Phin Niketas prepares his board and his pads before he enters the half bowl at Sk8 Charleston. (Graham McAlister)
Phin Niketas prepares his board and his pads before he enters the half bowl at Sk8 Charleston.

Graham McAlister

The Triple Athlete

A detailed look at young athlete Phin Niketas.

June 3, 2019

He stands barely three feet tall. Six years old and cracking a wide grin, he leans forward on his skateboard and drops into the biggest bowl at Sk8 Charleston. ZIpping around the edges he smiles, stoked on the sound of the wheels against the concrete.

Phin Niketas was born for this. His mother, Tanya NIketas, is not sure where he gets his energy. He has been shredding whatever he can — snow, waves and skateparks — since just after he could walk.

Evy Apostolou

“[He got into boardsports] so organically that it wasn’t really a thing. Honestly he has had more accidents at the playground than he has had here,” Niketas said as she gestured to the park in the background.

Phin skates at Sk8Charleston three times a week, working around his school schedule, Greek School and soccer.

But that’s not all he does. Phin spends time on Folly Beach surfing and has been snowboarding in Breckenridge. His mother is a snowboarder and loves what board sports can teach kids about life; that it is a lot about perseverance.

Niketas learned to surf when he was four years old at Sol Surfers Surf Camp, based on Folly Beach. His resilience and resolve to push himself are observable just in the way he picks himself up after a fall, whether it is on clean concrete, rushing water, or packed powder.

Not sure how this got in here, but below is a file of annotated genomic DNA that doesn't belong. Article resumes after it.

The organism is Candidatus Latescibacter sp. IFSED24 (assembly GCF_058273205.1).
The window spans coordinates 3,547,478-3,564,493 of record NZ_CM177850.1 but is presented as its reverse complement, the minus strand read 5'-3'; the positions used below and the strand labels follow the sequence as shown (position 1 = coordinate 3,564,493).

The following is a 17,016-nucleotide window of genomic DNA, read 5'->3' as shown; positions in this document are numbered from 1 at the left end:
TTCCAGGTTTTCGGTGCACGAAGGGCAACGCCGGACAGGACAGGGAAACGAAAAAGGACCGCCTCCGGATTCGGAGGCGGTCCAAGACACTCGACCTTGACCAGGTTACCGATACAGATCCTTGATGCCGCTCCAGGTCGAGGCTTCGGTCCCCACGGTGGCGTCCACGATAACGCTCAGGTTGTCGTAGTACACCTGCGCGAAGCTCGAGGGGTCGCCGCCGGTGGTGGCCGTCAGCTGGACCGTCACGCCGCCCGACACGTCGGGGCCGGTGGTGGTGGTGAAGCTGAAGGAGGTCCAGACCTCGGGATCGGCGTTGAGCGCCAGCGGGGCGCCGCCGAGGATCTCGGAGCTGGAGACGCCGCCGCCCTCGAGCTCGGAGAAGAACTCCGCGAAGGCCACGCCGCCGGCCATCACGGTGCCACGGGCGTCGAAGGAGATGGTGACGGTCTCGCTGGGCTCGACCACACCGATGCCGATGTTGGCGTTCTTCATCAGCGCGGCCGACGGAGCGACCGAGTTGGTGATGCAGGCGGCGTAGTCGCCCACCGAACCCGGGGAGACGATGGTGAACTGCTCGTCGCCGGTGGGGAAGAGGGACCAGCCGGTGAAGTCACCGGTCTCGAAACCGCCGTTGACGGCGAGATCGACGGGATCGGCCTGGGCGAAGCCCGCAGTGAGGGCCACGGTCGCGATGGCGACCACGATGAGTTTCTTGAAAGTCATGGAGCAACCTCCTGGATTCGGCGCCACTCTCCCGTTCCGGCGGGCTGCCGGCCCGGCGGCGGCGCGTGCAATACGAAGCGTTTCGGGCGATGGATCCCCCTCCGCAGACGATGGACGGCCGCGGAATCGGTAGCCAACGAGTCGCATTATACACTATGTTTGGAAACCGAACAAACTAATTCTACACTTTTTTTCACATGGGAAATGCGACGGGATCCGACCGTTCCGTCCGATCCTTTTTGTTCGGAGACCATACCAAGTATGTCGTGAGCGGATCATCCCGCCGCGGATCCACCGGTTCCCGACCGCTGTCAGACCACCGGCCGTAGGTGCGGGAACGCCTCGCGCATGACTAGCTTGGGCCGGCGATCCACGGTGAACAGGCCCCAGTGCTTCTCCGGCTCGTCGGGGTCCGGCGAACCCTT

As seen in the map above, Phin can be seen demonstrating his unique talents all across the nation. As a snowboarder, skater, and surfer Phin never stops impressing those around him.

The oldest kids at the skatepark, including Wando sophomore Connor Kerr, know Phin well. Mrs. Niketas said they treat him just like an adult, just another skater, just another student of the bowls, and not like a little kid.

Niketas skates around decked out in knee and elbow pads, wrist guards and a tight helmet. He has a contagious smile, and many of the skaters at the park know him by name and cheer him on.

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“Everything comes with risks. He is super careful. He won’t do something if he’s not sure he can do it,” Mrs. Niketas said. “He works his way up. It’s comforting.”

The park opened in March of 2017, and the pair came to watch one day. Inspired by the riders, Niketas was excited to try it out. Not long after, NIketas found herself the mother of a boy who loved the liberty that comes with boarding.

“He says skating makes him feel happy and free,” Niketas said. “There is something about you and the board that is a peaceful thing.”

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